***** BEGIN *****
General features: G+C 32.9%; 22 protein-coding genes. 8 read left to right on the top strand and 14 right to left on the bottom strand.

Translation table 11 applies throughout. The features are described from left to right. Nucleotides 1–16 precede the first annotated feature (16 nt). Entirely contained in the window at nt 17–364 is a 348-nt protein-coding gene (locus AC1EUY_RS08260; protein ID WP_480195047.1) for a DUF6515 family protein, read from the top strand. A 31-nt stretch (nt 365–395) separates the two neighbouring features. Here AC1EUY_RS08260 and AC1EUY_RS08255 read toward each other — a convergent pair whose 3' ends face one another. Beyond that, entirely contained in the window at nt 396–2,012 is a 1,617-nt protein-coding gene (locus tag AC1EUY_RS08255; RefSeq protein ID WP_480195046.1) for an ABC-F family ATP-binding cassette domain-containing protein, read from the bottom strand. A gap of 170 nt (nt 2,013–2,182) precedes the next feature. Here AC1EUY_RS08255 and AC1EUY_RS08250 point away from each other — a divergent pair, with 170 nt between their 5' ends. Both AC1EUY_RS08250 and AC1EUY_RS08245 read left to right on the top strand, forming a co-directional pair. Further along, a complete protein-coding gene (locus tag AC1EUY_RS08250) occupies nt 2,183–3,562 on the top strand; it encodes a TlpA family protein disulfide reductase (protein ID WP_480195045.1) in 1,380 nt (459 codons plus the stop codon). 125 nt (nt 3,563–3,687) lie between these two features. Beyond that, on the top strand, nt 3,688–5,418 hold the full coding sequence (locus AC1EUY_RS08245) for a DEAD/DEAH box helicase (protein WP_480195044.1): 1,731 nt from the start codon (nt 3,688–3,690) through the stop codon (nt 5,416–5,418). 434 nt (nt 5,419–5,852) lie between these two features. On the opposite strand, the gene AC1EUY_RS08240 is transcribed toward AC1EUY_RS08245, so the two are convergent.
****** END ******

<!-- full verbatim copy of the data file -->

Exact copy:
General features: G+C 32.9%; 22 protein-coding genes. 8 read left to right on the top strand and 14 right to left on the bottom strand.

Translation table 11 applies throughout. The features are described from left to right. Nucleotides 1–16 precede the first annotated feature (16 nt). Entirely contained in the window at nt 17–364 is a 348-nt protein-coding gene (locus AC1EUY_RS08260; protein ID WP_480195047.1) for a DUF6515 family protein, read from the top strand. A 31-nt stretch (nt 365–395) separates the two neighbouring features. Here AC1EUY_RS08260 and AC1EUY_RS08255 read toward each other — a convergent pair whose 3' ends face one another. Beyond that, entirely contained in the window at nt 396–2,012 is a 1,617-nt protein-coding gene (locus tag AC1EUY_RS08255; RefSeq protein ID WP_480195046.1) for an ABC-F family ATP-binding cassette domain-containing protein, read from the bottom strand. A gap of 170 nt (nt 2,013–2,182) precedes the next feature. Here AC1EUY_RS08255 and AC1EUY_RS08250 point away from each other — a divergent pair, with 170 nt between their 5' ends. Both AC1EUY_RS08250 and AC1EUY_RS08245 read left to right on the top strand, forming a co-directional pair. Further along, a complete protein-coding gene (locus tag AC1EUY_RS08250) occupies nt 2,183–3,562 on the top strand; it encodes a TlpA family protein disulfide reductase (protein ID WP_480195045.1) in 1,380 nt (459 codons plus the stop codon). 125 nt (nt 3,563–3,687) lie between these two features. Beyond that, on the top strand, nt 3,688–5,418 hold the full coding sequence (locus AC1EUY_RS08245) for a DEAD/DEAH box helicase (protein WP_480195044.1): 1,731 nt from the start codon (nt 3,688–3,690) through the stop codon (nt 5,416–5,418). 434 nt (nt 5,419–5,852) lie between these two features. On the opposite strand, the gene AC1EUY_RS08240 is transcribed toward AC1EUY_RS08245, so the two are convergent.